vinous liquor, made into a sort of wine in some countries; that is

called wine for the poor: it strengthens the stomach, when debilitated

by bad food or too hard labor.



The Hollanders, who have long had the art of trading upon every thing,

have constantly turned even their poverty to account. They have immense

fabrications of gin, and scarcely any juniper trees. They only collect

the berry in those countries where it is neglected as useless, as in

France and Tyrol, which produce a great deal of it. The United States

need have no recourse to Europe, in order to get the juniper berries:

they have in abundance at home, what the Hollanders can only procure

with trouble and money. They can therefore rival them with great

advantage; but they must follow the same methods employed in the Holland

distilleries.



The juniper berry contains the sweet mucous extract, in a great

proportion: it has therefore the principle necessary to the spirituous

fermentation; and, indeed, it ferments spontaneously. When fresh, and

heaped up, it acquires a degree of heat, but not enough to burn, as I

have ascertained: it is therefore safely transported in hogsheads. From

that facility of fermenting, it must be considered as a good ferment,

and as increasing the quantity of spirit, when joined to a fermentable

liquor.



A distiller may at pleasure convert his whiskey into gin. He needs only

to perfume the wort which he puts in fermentation, by adding a certain

quantity of the berries, slightly broken: the fermentation is then

common to both; their sweet mucosity enriches that of the wort, and

increases the spirit, while at the same time the soapy extract, which is

the proximate principle of vegetation, yields the essential oil, which

perfumes the liquor.[C]



The fermentation being common to both substances, unites them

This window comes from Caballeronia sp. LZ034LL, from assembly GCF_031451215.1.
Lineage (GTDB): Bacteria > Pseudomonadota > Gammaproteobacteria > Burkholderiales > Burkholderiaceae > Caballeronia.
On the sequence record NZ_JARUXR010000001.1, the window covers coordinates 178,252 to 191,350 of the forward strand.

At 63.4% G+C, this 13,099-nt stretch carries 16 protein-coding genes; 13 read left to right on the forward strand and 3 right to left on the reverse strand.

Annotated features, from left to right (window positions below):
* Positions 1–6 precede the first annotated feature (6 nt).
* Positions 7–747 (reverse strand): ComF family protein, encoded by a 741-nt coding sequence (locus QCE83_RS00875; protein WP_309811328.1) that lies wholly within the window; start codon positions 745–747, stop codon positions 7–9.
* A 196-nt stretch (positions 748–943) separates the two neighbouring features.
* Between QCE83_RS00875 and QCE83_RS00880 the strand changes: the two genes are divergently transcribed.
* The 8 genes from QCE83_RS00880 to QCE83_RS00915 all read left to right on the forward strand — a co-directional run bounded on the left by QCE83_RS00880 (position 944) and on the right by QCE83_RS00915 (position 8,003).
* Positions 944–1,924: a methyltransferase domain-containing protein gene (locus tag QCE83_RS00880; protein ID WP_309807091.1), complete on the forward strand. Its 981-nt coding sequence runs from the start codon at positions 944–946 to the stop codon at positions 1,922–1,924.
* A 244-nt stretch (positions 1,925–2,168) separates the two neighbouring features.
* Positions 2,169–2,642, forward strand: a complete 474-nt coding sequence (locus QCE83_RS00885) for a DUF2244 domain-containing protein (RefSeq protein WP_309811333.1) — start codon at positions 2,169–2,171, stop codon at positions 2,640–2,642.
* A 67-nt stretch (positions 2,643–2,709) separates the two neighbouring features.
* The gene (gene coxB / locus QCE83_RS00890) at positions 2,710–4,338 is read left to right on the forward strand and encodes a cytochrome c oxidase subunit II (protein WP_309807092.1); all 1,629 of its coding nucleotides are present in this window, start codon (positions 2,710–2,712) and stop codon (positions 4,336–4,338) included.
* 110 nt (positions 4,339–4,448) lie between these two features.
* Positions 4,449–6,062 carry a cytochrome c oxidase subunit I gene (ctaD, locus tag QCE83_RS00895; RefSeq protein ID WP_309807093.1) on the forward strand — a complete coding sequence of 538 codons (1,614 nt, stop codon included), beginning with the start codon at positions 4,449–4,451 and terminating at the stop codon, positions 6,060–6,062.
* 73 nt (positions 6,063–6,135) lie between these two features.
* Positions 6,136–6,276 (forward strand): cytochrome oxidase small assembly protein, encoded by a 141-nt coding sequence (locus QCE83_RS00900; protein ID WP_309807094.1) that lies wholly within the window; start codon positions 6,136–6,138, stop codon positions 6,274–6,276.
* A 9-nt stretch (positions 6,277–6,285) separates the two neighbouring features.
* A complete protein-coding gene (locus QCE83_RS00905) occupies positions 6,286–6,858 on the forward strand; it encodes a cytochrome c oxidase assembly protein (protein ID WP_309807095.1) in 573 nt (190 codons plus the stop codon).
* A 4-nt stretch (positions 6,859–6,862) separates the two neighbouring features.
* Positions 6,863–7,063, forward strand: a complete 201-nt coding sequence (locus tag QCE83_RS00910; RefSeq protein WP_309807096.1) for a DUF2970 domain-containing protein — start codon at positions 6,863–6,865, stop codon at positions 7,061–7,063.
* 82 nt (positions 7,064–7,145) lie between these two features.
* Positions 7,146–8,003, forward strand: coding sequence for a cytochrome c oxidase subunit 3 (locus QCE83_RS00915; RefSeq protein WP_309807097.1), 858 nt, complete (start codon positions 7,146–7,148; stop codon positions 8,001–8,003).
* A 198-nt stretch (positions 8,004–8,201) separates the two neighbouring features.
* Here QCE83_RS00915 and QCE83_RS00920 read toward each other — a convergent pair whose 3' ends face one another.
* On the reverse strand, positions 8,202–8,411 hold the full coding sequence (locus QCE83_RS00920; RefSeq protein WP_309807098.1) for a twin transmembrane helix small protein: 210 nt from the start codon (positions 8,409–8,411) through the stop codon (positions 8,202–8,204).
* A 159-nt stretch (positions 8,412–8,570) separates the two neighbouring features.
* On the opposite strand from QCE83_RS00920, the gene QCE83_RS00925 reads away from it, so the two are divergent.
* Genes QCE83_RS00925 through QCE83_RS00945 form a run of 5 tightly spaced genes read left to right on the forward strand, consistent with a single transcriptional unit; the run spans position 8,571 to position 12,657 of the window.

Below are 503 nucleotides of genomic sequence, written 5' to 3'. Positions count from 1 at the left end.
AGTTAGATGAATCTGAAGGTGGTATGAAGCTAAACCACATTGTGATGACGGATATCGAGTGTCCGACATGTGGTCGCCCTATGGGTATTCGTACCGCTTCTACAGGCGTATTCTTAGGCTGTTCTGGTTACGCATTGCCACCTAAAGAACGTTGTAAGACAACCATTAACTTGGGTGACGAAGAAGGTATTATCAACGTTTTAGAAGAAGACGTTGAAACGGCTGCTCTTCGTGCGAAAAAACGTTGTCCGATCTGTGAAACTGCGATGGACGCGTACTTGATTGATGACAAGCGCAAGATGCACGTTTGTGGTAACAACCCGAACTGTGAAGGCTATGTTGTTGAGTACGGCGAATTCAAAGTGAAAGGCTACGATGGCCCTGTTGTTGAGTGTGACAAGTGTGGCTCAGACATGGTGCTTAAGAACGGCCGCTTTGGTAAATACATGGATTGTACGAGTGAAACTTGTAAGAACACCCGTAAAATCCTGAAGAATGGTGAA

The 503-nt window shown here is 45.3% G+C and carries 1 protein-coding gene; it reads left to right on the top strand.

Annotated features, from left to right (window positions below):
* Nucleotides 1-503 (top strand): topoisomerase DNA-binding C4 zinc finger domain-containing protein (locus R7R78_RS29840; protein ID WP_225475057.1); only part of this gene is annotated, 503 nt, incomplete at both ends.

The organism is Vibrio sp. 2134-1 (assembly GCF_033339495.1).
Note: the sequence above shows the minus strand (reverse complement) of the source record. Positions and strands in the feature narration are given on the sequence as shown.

intimately; and when, by the distillation, the spirit is separated from

the water, there remains an homogenous liquor, resulting from a single

creation, and having that unity of taste, and all the properties of

Holland gin, because obtained by the same means.



One single and same distillation can therefore yield to the distiller

either gin or whiskey, as it requires no more labor, and its conversion

into gin costs only the price of the berries, which repays him amply,

either by the spirit it yields, or by its essential oil, which, floating

on the surface, may be easily collected. This oil bears a great price,

and the Hollanders sell much of it.



We have seen, in the 10th chapter of this work, that my hogsheads for

the fermentation, contain about 120 gallons of wort, being the

production of the saccharine extract of 12 bushels of grain. The

intelligent distiller will himself determine the quantity of berries

necessary for each hogshead to have a good aromatic perfume. He may

begin with 10 lbs. per hogshead; and will, upon trial, judge whether or

not this quantity is sufficient, or must be increased. At any rate,

economy should not be consulted in the use of the berries, since their

price does not increase that of the whiskey. This low price must

naturally become the principle of an immense fabrication of gin; and

henceforth it will be an important article of exportation for the United

States, as well as a considerable and wholesome object of home

consumption.